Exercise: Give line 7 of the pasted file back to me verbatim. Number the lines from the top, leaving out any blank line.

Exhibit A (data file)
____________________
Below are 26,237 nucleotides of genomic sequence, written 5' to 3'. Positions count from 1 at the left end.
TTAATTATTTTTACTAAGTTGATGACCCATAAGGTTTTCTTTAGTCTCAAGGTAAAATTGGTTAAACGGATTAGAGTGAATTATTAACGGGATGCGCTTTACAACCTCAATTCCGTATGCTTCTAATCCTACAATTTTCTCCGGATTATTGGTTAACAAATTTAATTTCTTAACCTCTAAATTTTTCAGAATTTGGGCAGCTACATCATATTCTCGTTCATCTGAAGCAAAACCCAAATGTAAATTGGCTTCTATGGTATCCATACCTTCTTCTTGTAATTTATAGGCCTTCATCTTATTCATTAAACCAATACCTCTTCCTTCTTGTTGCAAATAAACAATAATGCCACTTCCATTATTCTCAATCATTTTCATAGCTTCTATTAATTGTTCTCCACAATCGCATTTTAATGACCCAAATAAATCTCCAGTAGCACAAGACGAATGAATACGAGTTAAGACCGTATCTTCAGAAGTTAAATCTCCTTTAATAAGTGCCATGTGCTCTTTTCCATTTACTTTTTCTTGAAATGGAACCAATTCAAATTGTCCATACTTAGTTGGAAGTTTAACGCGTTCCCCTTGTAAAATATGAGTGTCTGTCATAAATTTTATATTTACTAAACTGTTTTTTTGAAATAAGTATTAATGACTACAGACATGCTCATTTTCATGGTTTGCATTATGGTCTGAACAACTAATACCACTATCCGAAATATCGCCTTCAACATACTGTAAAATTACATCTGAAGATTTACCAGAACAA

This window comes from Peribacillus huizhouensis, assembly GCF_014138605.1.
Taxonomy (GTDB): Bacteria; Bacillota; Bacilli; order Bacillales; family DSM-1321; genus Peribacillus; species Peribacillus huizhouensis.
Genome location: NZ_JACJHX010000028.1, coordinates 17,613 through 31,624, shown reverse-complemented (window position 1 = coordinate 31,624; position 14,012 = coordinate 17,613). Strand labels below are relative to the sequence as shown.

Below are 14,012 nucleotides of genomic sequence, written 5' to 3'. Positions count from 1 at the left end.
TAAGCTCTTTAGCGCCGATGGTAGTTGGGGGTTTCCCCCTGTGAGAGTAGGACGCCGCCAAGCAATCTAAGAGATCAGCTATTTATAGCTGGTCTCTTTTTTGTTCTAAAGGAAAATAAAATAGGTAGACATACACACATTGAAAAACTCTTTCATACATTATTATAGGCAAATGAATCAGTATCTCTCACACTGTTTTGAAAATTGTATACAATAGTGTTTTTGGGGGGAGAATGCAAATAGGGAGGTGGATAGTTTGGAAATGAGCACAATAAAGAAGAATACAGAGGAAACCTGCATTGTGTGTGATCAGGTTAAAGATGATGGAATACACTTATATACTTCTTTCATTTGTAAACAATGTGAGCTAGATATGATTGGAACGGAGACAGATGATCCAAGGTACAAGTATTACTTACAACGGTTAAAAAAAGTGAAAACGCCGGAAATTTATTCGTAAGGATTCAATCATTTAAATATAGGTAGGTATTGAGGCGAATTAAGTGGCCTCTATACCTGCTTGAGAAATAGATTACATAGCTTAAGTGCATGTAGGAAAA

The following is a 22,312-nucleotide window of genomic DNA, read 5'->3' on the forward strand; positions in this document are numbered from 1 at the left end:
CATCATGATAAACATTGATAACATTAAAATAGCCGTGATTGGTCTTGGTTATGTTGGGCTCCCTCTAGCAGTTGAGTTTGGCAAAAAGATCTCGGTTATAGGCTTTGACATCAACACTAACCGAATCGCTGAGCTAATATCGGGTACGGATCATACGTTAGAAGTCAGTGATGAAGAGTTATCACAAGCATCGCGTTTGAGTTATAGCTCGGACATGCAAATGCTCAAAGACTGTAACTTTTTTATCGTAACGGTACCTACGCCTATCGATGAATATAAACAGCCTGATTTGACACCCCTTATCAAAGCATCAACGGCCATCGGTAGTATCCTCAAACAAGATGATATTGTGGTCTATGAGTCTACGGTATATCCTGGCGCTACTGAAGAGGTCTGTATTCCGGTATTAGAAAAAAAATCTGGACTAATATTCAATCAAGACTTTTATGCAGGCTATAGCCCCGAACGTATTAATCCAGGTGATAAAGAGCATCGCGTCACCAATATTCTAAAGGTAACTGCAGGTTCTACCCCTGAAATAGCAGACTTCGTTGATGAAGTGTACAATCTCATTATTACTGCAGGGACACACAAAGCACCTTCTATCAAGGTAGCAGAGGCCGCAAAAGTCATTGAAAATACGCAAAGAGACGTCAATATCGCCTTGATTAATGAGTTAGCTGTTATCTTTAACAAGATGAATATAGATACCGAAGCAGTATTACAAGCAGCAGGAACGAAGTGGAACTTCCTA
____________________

TAAGCTCTTTAGCGCCGATGGTAGTTGGGGGTTTCCCCCTGTGAGAGTAGGACGCCGCCAAGCAATCTAAGAGATCAGCTATTTATAGCTGGTCTCTTTTTTGTTCTAAAGGAAAATAAAATAGGTAGACATACACACATTGAAAAACTCTTTCATACATTATTATAGGCAAATGAATCAGTATCTCTCACACTGTTTTGAAAATTGTATACAATAGTGTTTTTGGGGGGAGAATGCAAATAGGGAGGTGGATAGTTTGGAAATGAGCACAATAAAGAAGAATACAGAGGAAACCTGCATTGTGTGTGATCAGGTTAAAGATGATGGAATACACTTATATACTTCTTTCATTTGTAAACAATGTGAGCTAGATATGATTGGAACGGAGACAGATGATCCAAGGTACAAGTATTACTTACAACGGTTAAAAAAAGTGAAAACGCCGGAAATTTATTCGTAAGGATTCAATCATTTAAATATAGGTAGGTATTGAGGCGAATTAAGTGGCCTCTATACCTGCTTGAGAAATAGATTACATAGCTTAAGTGCATGTAGGAAAA